By Barb Arland-Fye
COLFAX — Lisa Bussan will celebrate four of the Catholic Church’s seven sacraments during the Easter Vigil at Immaculate Conception Church: baptism, confirmation, Communion and marriage.
After attending Mass for years, she’ll finally be able to receive Communion with her husband, Robb, and their 10-year-old daughter, Mackenzie, and be married in the Church.
Six-year-old son Mark and other relatives from both sides of the family will be in attendance, and are thrilled to have Lisa become a full member of the Church.
“My daughter is on cloud nine. She’s ecstatic. She cannot wait for the Easter Vigil. She gets to be one of the servers,” Lisa said. “She told me, ‘I can’t wait. I’m so excited for you. We can take Communion together.’ I think my daughter is one of my biggest fans.”
Her husband and his family are Catholic, but Lisa had no religious affiliation and hadn’t been baptized. The couple thought they could not marry in the Catholic Church, so they didn’t have a church wedding. Even so, Robb asked Lisa if they could raise their children as Catholics. “I was perfectly fine with that,” Lisa said.
As their children grow and participate in the Church, she decided, “if I’m going to continue to be part of a Catholic family, I should become Catholic also.”
Job transfers and hesitation kept her from joining sooner. Last year, the family moved to Prairie City and began attending Immaculate Conception Church, about eight miles from their home. “It was a small (church) community and everyone was so welcoming; everyone took the time to get to know us,” Lisa said. “This is where I want to be. It felt like home.”
Lisa enrolled her children in religious education “and then she came to me and said she wanted to look into joining. She felt she needed a church,” said Deacon Joe Dvorak, parish life administrator at Immaculate Conception.
“Deacon Joe has been wonderful and positive and encouraging,” Lisa said. And so has her husband.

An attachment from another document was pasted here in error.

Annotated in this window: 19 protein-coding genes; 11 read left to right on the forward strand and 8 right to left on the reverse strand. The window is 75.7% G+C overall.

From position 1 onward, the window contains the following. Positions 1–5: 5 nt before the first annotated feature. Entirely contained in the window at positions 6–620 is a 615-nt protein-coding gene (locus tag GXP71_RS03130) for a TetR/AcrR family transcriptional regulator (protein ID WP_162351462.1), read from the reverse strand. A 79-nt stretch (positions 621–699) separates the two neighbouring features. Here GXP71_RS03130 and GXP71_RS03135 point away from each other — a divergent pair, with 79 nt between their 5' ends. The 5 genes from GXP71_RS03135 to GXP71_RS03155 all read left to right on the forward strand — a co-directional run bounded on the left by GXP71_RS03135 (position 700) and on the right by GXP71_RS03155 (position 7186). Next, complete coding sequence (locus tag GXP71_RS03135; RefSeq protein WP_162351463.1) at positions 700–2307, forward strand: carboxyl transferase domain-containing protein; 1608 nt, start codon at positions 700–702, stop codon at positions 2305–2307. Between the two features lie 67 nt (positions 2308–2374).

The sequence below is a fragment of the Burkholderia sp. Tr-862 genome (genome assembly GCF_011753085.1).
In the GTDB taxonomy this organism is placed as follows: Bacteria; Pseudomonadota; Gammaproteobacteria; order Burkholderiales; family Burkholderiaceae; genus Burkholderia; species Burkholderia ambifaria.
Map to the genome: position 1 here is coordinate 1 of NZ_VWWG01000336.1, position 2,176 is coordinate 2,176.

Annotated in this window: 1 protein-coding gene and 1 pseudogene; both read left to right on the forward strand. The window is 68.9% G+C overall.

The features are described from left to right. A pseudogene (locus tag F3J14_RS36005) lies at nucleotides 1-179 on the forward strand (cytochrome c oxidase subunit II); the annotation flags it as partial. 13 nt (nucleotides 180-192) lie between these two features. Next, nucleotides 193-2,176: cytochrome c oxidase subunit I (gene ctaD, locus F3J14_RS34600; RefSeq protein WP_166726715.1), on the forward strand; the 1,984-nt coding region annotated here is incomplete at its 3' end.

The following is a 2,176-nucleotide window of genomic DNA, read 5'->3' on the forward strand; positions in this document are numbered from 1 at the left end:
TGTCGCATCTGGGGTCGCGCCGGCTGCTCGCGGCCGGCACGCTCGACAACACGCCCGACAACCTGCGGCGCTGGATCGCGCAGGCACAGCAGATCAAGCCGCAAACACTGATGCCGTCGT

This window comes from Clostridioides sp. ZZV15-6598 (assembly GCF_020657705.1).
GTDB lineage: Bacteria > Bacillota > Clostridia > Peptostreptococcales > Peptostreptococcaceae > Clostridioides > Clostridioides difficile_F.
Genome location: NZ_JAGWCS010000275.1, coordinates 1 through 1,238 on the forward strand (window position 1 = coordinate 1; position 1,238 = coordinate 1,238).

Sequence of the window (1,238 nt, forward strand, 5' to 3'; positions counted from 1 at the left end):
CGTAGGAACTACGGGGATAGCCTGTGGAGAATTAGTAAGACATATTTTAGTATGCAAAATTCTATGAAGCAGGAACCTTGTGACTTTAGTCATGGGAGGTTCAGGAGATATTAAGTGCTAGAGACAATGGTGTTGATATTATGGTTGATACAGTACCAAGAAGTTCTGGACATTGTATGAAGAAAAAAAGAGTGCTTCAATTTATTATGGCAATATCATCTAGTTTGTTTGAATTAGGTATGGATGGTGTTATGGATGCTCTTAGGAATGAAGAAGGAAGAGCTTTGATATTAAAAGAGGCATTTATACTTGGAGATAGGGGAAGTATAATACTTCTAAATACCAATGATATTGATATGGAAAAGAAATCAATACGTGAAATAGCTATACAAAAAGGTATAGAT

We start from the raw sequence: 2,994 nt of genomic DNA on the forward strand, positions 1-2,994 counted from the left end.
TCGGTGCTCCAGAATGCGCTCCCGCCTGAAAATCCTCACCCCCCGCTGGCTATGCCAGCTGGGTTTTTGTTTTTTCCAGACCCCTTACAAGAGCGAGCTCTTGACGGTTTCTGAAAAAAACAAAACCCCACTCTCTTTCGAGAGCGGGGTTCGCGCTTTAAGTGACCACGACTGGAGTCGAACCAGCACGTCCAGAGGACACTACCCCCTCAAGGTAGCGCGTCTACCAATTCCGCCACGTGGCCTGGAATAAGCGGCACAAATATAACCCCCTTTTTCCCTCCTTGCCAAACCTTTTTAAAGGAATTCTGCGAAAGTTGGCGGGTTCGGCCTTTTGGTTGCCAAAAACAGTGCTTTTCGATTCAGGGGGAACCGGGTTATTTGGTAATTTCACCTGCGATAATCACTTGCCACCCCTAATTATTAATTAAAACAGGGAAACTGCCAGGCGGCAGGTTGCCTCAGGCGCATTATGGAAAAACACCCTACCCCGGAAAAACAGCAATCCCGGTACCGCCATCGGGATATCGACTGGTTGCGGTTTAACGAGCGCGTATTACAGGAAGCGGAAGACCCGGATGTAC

“I’m very happy and proud that she has decided to join the Catholic Church,” Robb said. “She put in a lot of hard work and effort to make it this far and I’m sure she will enjoy the fruits of her labor for many years to come.”
The Rite of Christian Initiation of Adults (RCIA) process has helped Lisa grow in understanding of the Church and its teachings. She describes the parish’s RCIA director, Meta Hill, as phenomenal. “I’d ask questions and she would answer them. If she didn’t know the answers, she’d look them up.”
Meta, who converted to Catholicism 53 years ago, says it’s been a joy to work with Lisa. “It just means so much to me, to be able to share this with people who really want to be part of our faith.”
Lisa also appreciates the homilies at each week’s Mass because the priest or deacon situates the readings in a way that allows her to reflect on how they impact her life today. She sees herself striving to be more like a disciple of the Lord, examining her faults and considering others’ faults more charitably.
The journey to full membership “has helped guide me in healing myself and is helping me be a better person,” Lisa added.
Father Thom Hennen, vocations director for the Diocese of Davenport, will preside at the Easter Vigil Mass during which Lisa will join the Catholic Church and Deacon Joe will serve as the deacon. It has become tradition for the diocesan vocations director to preside at the Christmas and Easter Masses in the parish, which does not have a resident pastor.
Because Easter is a time of renewal and recommitment for Catholics, “having someone like Lisa baptized is such a tremendous witness,” Deacon Joe said. “It really brings home to the people that when they renew their baptismal vows this is a significant step. It’s important; it isn’t something that should be taken lightly.”
Lisa’s growing involvement in the parish also witnesses to the faith, he said. “She’s been active in the parish; she wants to be a part of our community.”